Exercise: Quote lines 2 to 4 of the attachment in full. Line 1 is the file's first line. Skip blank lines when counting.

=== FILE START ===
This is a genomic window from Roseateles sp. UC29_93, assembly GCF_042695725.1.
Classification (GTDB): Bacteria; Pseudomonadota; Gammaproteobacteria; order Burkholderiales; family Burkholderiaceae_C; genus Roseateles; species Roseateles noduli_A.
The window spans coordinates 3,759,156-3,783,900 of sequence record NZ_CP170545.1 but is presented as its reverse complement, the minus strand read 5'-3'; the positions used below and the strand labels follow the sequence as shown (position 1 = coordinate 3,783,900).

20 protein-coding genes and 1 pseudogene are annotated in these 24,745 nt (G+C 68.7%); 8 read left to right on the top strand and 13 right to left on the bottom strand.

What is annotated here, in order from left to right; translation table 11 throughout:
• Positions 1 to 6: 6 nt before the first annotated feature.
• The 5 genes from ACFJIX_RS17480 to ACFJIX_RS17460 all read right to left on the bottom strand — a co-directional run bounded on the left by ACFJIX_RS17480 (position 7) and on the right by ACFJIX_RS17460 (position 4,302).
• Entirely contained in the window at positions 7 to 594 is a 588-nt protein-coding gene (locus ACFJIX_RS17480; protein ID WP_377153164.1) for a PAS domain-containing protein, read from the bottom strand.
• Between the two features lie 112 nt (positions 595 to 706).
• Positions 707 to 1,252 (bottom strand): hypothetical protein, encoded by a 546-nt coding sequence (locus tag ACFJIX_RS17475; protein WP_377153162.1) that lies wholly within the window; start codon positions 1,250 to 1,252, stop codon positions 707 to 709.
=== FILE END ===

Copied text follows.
Classification (GTDB): Bacteria; Pseudomonadota; Gammaproteobacteria; order Burkholderiales; family Burkholderiaceae_C; genus Roseateles; species Roseateles noduli_A.
The window spans coordinates 3,759,156-3,783,900 of sequence record NZ_CP170545.1 but is presented as its reverse complement, the minus strand read 5'-3'; the positions used below and the strand labels follow the sequence as shown (position 1 = coordinate 3,783,900).

20 protein-coding genes and 1 pseudogene are annotated in these 24,745 nt (G+C 68.7%); 8 read left to right on the top strand and 13 right to left on the bottom strand.